**multiplier**, in other words the power of 10 to be multiplied to significant digits (the number of zeros to add to the significant digits). - The fifth is the
**tolerance**of the resistor that indicates the incertitude on the effective value of the resistor given by the manufacturer. The selling price of the resistor is inversely proportional to its precision.

**First significant figure**: the brown color corresponds to the digit 1 (see the correspondence between color and digit in the summary table).**Second significant figure**: the green color to 5.**Third significant figure**: the black color to 0. The significant digits are 150.**Multiplier**: the orange color corresponds to the digit3, The significant digits have to be multiplied by 10^{3}(ie. add 3 zeros after the 3 significant figures). The value of the resistor is 150 000 Ω or 150 kΩ.**Tolerance**: the green color corresponds to the tolerance ±0.5%. It means that given the incertitude provided by the manufacturer, the effective value of the resistor varies from 149.25 kΩ (150 kΩ - 150 kΩ x 0.5/100) and 150.75 kΩ (150 kΩ + 150 kΩ x 0.5/100).

- The first five bands have the same meaning as the 5-band resistors (see above).
- The sixth band is a
**temperature coefficient**that indicates the change in electrical conductivity with temperature.

**First significant figure**: the orange color corresponds to the digit 3 (see the correspondence between color and digit in the summary table).**Second significant figure**: the black color to 0.**Third significant figure**: the red one to 2. The significant figures are 302.**Multiplier**: the red color corresponds to the digit 2: the significant digits have to be multiplied by10^{2}(ie. add 2 zeros after the 3 significant figures). The value of the resistor is 30 200 Ω or 30.2 kΩ.**Tolerance**: the green color corresponds to the tolerance ±0.5%. It means that given the incertitude provided by the manufacturer, the effective value of the resistor varies from 30.049 kΩ (30.2 kΩ - 30.2 kΩ x 0.5/100) and 30.351 kΩ (30.2 kΩ + 30.2 kΩ x 0.5/100).**Temperature coefficient**: the blue color corresponds to a temperature coefficient equal to 10 ppm/°C.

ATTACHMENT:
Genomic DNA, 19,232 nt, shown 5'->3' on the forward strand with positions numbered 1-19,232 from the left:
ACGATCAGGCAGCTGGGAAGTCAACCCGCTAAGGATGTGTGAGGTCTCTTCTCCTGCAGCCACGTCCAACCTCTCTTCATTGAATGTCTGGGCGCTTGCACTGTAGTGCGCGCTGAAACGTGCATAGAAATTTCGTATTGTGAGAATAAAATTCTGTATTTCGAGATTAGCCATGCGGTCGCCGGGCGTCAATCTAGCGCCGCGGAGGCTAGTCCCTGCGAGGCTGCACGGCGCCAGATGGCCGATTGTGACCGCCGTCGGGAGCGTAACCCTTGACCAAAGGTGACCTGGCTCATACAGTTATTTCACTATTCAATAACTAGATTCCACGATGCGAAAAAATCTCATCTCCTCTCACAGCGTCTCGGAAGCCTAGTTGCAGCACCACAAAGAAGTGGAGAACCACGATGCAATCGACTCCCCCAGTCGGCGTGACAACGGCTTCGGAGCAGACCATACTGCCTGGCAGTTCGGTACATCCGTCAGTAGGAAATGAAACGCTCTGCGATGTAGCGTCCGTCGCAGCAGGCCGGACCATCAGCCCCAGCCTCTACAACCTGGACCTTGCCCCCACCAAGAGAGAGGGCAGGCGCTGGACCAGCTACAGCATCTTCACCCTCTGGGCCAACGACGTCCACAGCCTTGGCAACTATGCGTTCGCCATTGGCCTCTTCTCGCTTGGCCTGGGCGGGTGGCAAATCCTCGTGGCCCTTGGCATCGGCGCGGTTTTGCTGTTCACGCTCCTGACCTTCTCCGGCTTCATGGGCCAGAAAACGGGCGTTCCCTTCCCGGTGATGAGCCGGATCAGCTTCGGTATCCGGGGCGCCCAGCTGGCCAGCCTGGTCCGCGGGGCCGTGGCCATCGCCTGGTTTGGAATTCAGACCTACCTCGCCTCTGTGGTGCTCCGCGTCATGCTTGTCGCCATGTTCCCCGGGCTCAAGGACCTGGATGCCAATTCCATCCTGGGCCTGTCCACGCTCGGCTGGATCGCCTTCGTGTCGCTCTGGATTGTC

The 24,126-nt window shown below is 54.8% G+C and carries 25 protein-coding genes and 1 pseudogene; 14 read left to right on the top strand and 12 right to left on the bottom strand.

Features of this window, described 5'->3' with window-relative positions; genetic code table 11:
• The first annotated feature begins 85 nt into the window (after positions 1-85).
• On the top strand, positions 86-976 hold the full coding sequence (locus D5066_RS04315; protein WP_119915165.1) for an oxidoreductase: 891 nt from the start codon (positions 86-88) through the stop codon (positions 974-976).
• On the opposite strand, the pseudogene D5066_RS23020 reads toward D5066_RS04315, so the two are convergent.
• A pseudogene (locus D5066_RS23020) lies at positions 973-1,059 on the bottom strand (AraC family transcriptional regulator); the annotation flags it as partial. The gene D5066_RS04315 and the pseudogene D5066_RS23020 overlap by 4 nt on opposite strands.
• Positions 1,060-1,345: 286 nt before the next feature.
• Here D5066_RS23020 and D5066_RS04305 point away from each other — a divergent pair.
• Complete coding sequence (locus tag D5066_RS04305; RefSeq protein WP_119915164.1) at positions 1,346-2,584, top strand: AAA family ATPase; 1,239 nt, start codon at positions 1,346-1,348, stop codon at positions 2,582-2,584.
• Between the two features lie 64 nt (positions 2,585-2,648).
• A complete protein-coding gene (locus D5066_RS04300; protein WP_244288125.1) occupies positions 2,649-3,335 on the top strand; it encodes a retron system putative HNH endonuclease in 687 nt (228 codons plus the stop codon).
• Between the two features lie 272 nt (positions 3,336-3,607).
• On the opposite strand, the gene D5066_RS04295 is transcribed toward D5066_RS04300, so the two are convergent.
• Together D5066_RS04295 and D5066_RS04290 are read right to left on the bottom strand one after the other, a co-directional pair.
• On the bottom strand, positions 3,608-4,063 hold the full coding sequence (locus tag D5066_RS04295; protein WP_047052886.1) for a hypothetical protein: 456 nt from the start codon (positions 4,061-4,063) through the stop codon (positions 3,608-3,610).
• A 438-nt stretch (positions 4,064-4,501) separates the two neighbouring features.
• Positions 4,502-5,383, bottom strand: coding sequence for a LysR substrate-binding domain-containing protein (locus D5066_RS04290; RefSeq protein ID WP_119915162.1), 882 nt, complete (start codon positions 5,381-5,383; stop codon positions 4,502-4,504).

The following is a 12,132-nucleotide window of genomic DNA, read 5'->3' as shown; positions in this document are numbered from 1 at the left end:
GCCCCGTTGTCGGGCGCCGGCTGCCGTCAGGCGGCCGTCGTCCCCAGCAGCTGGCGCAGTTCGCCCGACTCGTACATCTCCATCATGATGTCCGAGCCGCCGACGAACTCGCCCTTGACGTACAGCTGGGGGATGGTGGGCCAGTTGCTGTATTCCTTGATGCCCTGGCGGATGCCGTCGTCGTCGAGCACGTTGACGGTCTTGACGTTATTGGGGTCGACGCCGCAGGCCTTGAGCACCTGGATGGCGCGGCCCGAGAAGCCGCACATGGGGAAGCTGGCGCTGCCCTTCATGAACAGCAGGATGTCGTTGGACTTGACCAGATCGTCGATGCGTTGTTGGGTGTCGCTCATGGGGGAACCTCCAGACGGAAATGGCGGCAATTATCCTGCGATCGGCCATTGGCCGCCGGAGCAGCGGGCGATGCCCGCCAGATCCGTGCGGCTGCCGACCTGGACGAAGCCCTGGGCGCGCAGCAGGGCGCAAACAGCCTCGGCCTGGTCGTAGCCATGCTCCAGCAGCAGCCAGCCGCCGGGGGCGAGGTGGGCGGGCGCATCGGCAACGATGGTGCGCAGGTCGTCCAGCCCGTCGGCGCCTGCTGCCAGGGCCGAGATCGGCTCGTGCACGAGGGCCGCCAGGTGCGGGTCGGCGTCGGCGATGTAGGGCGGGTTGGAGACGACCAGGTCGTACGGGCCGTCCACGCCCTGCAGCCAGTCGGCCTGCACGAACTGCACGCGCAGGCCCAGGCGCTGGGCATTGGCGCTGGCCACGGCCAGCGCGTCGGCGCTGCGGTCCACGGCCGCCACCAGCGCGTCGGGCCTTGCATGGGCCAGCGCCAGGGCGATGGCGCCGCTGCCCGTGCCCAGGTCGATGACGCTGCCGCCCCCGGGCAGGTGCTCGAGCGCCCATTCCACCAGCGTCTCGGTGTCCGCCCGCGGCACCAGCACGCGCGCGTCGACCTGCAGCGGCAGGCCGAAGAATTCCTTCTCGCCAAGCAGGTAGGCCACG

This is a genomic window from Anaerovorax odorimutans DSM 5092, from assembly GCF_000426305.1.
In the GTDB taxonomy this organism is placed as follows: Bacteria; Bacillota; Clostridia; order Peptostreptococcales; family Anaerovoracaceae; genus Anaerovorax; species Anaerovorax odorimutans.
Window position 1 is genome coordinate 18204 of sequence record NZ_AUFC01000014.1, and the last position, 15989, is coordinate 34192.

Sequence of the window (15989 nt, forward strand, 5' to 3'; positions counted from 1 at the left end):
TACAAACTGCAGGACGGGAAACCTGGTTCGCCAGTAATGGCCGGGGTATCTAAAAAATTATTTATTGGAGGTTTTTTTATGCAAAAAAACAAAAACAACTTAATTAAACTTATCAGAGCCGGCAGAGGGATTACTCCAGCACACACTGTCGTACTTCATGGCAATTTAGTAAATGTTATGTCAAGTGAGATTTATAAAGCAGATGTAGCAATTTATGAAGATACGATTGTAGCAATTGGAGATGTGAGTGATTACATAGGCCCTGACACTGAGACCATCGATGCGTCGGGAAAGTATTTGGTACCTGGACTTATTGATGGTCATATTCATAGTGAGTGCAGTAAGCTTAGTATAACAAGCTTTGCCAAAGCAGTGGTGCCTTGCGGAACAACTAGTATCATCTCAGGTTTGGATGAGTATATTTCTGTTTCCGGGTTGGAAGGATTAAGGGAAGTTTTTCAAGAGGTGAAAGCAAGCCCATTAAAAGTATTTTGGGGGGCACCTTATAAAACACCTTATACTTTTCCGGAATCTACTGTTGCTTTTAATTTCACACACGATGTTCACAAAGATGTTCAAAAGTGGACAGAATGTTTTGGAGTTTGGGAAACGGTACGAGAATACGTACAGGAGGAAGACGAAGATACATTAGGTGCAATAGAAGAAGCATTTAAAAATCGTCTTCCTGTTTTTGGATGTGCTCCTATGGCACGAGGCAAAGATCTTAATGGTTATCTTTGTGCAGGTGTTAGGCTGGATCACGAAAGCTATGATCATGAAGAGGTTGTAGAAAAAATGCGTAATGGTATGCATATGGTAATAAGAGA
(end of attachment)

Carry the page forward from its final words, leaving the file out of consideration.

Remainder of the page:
The following printable summary table will allow you to have the resistor color code within reach, in addition to the software Atlence Resistor Viewer.

**Note** : The 3^{rd} band (3^{rd} significant digit) is only used when the tolerance of the resistor is **less than 2%**.

List of the 24 normalized values in the E24 series:

10 | 11 | 12 | 13 | 15 | 16 | 18 | 20 | 22 | 24 | 27 | 30 |

33 | 36 | 39 | 43 | 47 | 51 | 56 | 62 | 68 | 75 | 82 | 91 |

To practice and test your knowledge on the resistor color code, download Atlence Resistor Viewer: it includes a **quiz on the resistor color code**.

A mnemonic to keep in mind the resistor color code is to remember one of the following two sentences:

__B__ad __B__eer __R__ots __O__ur __Y__oung __G__uts __B__ut __V__odka __G__oes __W__ell**or**

__B__lack __B__ears __R__arely __O__utrun __Y__oung __G__rizzlys __B__ut __V__ictimize __G__ray __W__olves

By taking the first letter of each word, you get the color:

1^{st} letter |
Color |
Position |

B |
Black | 0 |

B |
Brown | 1 |

R |
Red | 2 |

O |
Orange | 3 |

Y |
Yellow | 4 |

G |
Green | 5 |

B |
Blue | 6 |

V |
Violet | 7 |

G |
Gray | 8 |

W |
White | 9 |

The **position of the words** in the sentence (__by starting the numbering at 0__) indicates the digit that corresponds to the **color of the band**.